Monday, May 16, 2011

Tea and Clarity

Sometimes, you need a little clarity…and, a little tradition, ceremony and ritual.

Rosemary is my de-cluttering guru. She runs a de-cluttering business called From Clutter2Clarity. That means she helps me clean out when stuff overwhelms, and on occasion, she’ll police things to see how I’m getting along. It’s a full service business. She thinks I have too many cookbooks, but then she’s not a food person and doesn’t understand the compulsion. Certain stuff isn’t really clutter if you like it. In that case, it’s called “a collection” and that’s OK.

We like to treat ourselves to a special quintessential New York City Saturday afternoon each spring. This year’s treat is a five course afternoon tea at Lady Mendl’s Tea Salon at 56 Irving Place in New York City. The neighborhood has an Edith Warton Gilded Age quality with lovely brownstones and tree lined streets.

Lady Mendl’s is tucked inside the Inn at Irving Place. Step inside and you’ve entered another era. Lady Mendl was an American actress known as Elsie de Wolfe, who enjoyed the occasional scandal but married a diplomat and lived in high society. She knew how to make an entrance, and would arrive at a fancy dress party doing handsprings. Her life story is enough to make Agatha Christie’s tea-drinking Miss Marple’s pulse race with excitement.

Lady Mendl was also a decorator and was rumored to have a fondness for covering foot stools in leopard-skin chintz. She and Rosemary would have gotten along well. Today Rosemary is more minimalist, wearing an elegant rose-colored top and sleek black slacks. The air smells of lavender and candles flicker around us. It is a respite from the gray and windy day outside.

I’ve probably never mentioned my long time fascination with afternoon tea, which developed along with an early addiction for Agatha Christie whodunits. In my salad days (all I’ll say is it was the previous century) I visited London and dressed up in a suit and tie one afternoon (haven’t done that in years) and took myself to a proper tea at the renowned Brown’s Hotel on Albermarle Street in the Mayfair district. Brown’s opened in 1837, the year Queen Victoria came to the throne. I still have the check. It was a nostalgic 6.50 pounds sterling.

Lady Mendl’s reminds me of that first tea. We start with a bite-sized savory butternut squash tart appetizer topped with crème fraiche.

We nibble as if aristocracy. Shortly a server dressed in monochromatic gray arrives with a heaping platter of finger sandwiches. There is Smoked Salmon with Dill Cream Cheese on Pumpernickel, Cucumber with Mint Crème Fraiche on Brioche, Classic Egg Salad on rye, and Smoked Turkey and Cranberry on Seven Grain.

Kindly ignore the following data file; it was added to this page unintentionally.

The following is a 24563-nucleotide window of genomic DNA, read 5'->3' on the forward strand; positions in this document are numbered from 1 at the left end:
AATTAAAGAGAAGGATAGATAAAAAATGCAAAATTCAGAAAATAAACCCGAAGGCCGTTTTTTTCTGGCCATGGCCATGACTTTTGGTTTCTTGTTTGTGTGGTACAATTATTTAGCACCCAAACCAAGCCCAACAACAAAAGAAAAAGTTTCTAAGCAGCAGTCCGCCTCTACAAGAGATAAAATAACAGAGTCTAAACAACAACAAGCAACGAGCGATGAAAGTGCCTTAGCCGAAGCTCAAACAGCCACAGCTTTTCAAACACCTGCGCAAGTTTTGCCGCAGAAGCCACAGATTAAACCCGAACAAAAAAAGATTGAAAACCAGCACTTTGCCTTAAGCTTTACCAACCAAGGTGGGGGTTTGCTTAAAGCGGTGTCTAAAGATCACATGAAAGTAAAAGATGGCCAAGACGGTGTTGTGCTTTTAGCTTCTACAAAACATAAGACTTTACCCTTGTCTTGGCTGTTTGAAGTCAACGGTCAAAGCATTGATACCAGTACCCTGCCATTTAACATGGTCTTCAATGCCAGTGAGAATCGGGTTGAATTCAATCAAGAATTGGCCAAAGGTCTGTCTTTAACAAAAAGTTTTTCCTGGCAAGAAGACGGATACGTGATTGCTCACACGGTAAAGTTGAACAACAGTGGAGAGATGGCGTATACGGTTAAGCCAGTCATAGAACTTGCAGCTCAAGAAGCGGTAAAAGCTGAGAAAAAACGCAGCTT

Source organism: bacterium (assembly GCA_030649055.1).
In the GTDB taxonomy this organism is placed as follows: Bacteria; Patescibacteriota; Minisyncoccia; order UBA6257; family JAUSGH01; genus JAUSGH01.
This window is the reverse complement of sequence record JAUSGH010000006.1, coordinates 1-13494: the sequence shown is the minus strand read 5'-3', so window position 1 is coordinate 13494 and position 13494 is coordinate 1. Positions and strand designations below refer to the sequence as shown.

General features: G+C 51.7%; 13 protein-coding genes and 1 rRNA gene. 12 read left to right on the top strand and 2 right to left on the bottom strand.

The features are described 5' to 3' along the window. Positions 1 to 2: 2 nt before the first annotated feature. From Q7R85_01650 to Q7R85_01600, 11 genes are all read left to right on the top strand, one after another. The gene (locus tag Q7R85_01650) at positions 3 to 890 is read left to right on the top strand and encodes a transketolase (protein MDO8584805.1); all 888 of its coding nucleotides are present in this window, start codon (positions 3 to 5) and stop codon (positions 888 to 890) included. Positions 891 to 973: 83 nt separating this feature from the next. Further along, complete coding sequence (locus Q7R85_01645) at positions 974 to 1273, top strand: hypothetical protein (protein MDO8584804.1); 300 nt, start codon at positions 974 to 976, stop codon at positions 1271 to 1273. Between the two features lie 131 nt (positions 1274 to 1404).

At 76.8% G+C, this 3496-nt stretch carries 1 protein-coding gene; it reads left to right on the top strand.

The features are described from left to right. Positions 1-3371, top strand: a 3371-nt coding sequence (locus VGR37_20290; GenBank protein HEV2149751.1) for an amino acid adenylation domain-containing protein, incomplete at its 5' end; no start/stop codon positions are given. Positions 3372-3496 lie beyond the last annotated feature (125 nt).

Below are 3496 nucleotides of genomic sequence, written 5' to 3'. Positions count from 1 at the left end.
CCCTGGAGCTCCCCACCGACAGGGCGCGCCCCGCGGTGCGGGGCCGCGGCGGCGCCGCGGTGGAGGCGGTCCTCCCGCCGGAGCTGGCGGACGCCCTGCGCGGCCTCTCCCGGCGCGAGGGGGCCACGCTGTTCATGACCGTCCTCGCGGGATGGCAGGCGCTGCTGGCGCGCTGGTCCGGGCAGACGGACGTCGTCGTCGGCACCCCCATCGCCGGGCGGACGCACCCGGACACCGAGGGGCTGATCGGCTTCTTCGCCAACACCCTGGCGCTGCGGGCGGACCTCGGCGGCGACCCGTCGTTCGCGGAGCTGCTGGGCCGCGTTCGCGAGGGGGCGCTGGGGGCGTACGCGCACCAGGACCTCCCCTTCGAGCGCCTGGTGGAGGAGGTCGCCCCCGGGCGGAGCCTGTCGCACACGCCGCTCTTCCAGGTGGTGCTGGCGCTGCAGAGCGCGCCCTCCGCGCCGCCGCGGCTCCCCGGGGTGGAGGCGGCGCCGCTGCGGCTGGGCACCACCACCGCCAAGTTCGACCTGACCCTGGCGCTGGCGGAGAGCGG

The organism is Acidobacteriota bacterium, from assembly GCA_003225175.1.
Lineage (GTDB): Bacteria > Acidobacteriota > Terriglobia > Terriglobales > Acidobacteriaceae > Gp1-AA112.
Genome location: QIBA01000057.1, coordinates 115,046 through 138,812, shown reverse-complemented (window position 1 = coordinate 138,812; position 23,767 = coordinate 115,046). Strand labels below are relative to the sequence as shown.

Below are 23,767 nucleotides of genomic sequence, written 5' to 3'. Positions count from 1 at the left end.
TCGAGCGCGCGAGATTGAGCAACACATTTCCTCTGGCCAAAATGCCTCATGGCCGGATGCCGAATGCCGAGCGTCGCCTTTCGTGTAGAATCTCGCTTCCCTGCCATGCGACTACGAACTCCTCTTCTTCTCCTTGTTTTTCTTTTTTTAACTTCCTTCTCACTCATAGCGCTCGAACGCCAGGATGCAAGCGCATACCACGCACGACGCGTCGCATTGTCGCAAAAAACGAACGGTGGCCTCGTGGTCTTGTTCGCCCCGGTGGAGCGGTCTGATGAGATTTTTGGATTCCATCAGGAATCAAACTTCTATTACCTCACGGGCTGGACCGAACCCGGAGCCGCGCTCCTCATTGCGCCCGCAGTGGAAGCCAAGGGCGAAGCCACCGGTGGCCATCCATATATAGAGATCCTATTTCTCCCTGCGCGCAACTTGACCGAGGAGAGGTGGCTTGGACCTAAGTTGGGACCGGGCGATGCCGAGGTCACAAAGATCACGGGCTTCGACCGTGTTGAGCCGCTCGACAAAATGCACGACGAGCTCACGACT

We are given two helpings of sandwiches, but at this point, there is a slight snag in the serenity. The server whisks my plate away before I’ve even finished a bite of sandwich, and is preparing to bring a course of scones with clotted cream and preserves. Rosemary asks if we can slow the pace just slightly, and the server informs us in a starchy tone that the tea service is only 90 minutes long, and they are required to keep things briskly moving along. This is a mere 30 minutes after we’ve taken our seats.

We retaliate politely by lingering over our scones, savoring every morsel and each dollop of decadent clotted crème. In between, there is more clarifying tea, enough to submerge ourselves in a sea of clarity.

The dessert course is a grand 20-layer crepe cake layered with pastry cream and drizzled with strawberry sauce. The actual recipe for this cake is a closely guarded secret.

At this point, our sense of clarity is perhaps obscured by a not-unpleasant sugar surge, reinforced with a plate of assorted cookies and chocolate covered strawberries.

As the tea service concludes - right on schedule - we are presented with the bill and are efficiently shooed away. The gratuity is included, the slight irony of which is somewhat lost in the sugar rush.

We prepare to leave the salon doing handsprings. Lady Mendl would have been proud.

©2011 T.W. Barritt All Rights Reserved


Fresh Local and Best said...

This looks like a lovely tea salon. I've only done high tea once, unfortunately it was not in England. I'll have to do a real British high tea visit one of these days. Too bad they were so hasty with service, those sandwiches in particular should not have gone to waste.

Lydia (The Perfect Pantry) said...

When you're next in Boston on a Wednesday (I think that's the day), you must try high tea at the Boston Athaeneum. You'd love it and, as I recall, the service wasn't quite so brisk.

Sam @ My Carolina Kitchen said...